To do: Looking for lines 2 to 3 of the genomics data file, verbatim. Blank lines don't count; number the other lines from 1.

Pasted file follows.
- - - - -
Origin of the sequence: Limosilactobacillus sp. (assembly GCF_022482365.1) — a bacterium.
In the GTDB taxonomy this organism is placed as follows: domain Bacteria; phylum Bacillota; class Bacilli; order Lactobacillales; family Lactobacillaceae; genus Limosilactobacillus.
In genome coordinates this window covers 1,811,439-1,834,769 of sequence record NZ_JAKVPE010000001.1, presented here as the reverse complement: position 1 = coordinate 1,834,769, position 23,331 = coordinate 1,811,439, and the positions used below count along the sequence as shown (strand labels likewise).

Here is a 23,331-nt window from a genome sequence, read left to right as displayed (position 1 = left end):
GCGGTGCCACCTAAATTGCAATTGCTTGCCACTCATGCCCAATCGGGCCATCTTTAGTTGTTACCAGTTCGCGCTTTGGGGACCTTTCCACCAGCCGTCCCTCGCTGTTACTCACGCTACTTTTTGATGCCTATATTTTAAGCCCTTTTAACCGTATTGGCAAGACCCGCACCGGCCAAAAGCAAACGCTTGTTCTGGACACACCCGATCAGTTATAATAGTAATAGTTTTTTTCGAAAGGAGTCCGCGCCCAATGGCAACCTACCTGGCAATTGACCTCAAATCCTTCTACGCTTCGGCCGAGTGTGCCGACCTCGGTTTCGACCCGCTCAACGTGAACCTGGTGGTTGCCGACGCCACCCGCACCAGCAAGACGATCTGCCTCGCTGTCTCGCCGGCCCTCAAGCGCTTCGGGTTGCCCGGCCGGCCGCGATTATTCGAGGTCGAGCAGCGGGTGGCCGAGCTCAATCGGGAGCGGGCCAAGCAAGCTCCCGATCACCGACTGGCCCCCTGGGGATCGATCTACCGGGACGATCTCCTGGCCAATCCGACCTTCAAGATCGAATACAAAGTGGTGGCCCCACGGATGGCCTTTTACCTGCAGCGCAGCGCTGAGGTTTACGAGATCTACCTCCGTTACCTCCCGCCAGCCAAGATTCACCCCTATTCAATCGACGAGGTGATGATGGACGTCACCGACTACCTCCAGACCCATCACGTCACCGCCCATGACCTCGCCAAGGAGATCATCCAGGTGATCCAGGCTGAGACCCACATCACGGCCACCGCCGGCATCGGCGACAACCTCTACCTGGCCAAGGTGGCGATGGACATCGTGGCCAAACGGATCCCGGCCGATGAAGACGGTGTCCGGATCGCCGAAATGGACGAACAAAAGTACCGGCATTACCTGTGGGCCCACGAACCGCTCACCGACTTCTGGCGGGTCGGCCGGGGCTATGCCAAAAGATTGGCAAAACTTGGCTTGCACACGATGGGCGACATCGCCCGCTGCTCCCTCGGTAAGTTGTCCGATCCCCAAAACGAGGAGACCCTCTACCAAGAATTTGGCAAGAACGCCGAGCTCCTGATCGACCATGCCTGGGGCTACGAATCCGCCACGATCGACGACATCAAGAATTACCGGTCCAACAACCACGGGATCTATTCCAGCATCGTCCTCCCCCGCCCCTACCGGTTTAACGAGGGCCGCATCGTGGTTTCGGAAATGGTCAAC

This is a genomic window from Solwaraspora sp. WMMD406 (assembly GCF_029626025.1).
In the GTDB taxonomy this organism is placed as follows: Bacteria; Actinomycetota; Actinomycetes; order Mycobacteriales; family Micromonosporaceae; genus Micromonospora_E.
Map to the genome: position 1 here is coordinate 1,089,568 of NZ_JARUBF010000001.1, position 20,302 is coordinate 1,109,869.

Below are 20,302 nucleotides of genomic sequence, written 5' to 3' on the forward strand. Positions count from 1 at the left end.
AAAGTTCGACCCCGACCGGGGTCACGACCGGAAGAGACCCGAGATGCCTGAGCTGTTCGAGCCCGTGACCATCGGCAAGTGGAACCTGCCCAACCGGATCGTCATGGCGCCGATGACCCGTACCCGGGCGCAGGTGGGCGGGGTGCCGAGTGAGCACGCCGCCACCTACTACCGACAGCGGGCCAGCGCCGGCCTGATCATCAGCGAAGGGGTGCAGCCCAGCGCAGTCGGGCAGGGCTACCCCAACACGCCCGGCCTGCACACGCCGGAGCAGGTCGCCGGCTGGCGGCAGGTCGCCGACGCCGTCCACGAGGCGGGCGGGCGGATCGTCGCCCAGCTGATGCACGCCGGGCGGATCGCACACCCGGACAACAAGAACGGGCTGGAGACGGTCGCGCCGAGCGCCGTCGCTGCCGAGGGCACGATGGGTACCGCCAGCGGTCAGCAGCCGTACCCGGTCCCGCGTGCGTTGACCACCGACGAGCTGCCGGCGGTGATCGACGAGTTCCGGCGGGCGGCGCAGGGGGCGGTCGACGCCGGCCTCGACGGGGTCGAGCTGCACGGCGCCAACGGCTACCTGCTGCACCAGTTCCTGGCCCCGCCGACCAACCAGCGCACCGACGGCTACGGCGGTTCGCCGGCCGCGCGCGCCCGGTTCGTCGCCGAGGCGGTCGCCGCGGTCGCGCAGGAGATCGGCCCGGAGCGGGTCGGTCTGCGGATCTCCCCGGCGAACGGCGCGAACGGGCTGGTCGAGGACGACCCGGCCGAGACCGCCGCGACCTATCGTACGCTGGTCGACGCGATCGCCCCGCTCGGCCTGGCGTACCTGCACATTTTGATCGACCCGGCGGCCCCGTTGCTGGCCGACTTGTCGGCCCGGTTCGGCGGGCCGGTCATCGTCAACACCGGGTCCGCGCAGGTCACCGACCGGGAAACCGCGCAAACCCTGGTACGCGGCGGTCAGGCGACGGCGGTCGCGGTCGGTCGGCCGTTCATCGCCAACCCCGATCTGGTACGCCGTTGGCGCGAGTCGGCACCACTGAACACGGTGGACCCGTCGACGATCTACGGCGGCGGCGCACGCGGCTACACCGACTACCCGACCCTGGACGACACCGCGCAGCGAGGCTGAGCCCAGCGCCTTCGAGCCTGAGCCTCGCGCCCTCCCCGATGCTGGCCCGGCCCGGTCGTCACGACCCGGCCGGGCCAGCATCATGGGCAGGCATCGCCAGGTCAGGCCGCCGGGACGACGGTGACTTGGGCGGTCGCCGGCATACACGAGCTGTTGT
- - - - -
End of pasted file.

In the GTDB taxonomy this organism is placed as follows: domain Bacteria; phylum Bacillota; class Bacilli; order Lactobacillales; family Lactobacillaceae; genus Limosilactobacillus.
In genome coordinates this window covers 1,811,439-1,834,769 of sequence record NZ_JAKVPE010000001.1, presented here as the reverse complement: position 1 = coordinate 1,834,769, position 23,331 = coordinate 1,811,439, and the positions used below count along the sequence as shown (strand labels likewise).